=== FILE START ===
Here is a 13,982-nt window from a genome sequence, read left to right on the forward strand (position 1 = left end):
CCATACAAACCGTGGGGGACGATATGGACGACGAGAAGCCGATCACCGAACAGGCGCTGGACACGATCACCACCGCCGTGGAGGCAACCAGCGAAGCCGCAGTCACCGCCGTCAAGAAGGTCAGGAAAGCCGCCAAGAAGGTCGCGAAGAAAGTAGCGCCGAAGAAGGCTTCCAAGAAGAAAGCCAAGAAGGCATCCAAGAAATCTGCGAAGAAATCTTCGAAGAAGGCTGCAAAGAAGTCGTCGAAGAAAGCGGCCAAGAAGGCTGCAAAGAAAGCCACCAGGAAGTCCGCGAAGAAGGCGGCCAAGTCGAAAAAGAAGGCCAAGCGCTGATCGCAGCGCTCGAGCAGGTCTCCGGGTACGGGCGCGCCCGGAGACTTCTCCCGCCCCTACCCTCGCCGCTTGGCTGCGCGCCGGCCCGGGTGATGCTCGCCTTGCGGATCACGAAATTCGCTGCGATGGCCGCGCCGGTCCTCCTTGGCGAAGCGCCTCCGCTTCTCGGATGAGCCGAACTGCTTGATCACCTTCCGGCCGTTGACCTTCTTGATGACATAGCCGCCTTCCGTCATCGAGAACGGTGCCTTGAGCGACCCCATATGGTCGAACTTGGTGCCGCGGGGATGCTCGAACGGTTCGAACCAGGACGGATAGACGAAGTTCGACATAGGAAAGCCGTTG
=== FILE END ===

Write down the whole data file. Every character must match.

Here is a 13,982-nt window from a genome sequence, read left to right on the forward strand (position 1 = left end):
CCATACAAACCGTGGGGGACGATATGGACGACGAGAAGCCGATCACCGAACAGGCGCTGGACACGATCACCACCGCCGTGGAGGCAACCAGCGAAGCCGCAGTCACCGCCGTCAAGAAGGTCAGGAAAGCCGCCAAGAAGGTCGCGAAGAAAGTAGCGCCGAAGAAGGCTTCCAAGAAGAAAGCCAAGAAGGCATCCAAGAAATCTGCGAAGAAATCTTCGAAGAAGGCTGCAAAGAAGTCGTCGAAGAAAGCGGCCAAGAAGGCTGCAAAGAAAGCCACCAGGAAGTCCGCGAAGAAGGCGGCCAAGTCGAAAAAGAAGGCCAAGCGCTGATCGCAGCGCTCGAGCAGGTCTCCGGGTACGGGCGCGCCCGGAGACTTCTCCCGCCCCTACCCTCGCCGCTTGGCTGCGCGCCGGCCCGGGTGATGCTCGCCTTGCGGATCACGAAATTCGCTGCGATGGCCGCGCCGGTCCTCCTTGGCGAAGCGCCTCCGCTTCTCGGATGAGCCGAACTGCTTGATCACCTTCCGGCCGTTGACCTTCTTGATGACATAGCCGCCTTCCGTCATCGAGAACGGTGCCTTGAGCGACCCCATATGGTCGAACTTGGTGCCGCGGGGATGCTCGAACGGTTCGAACCAGGACGGATAGACGAAGTTCGACATAGGAAAGCCGTTG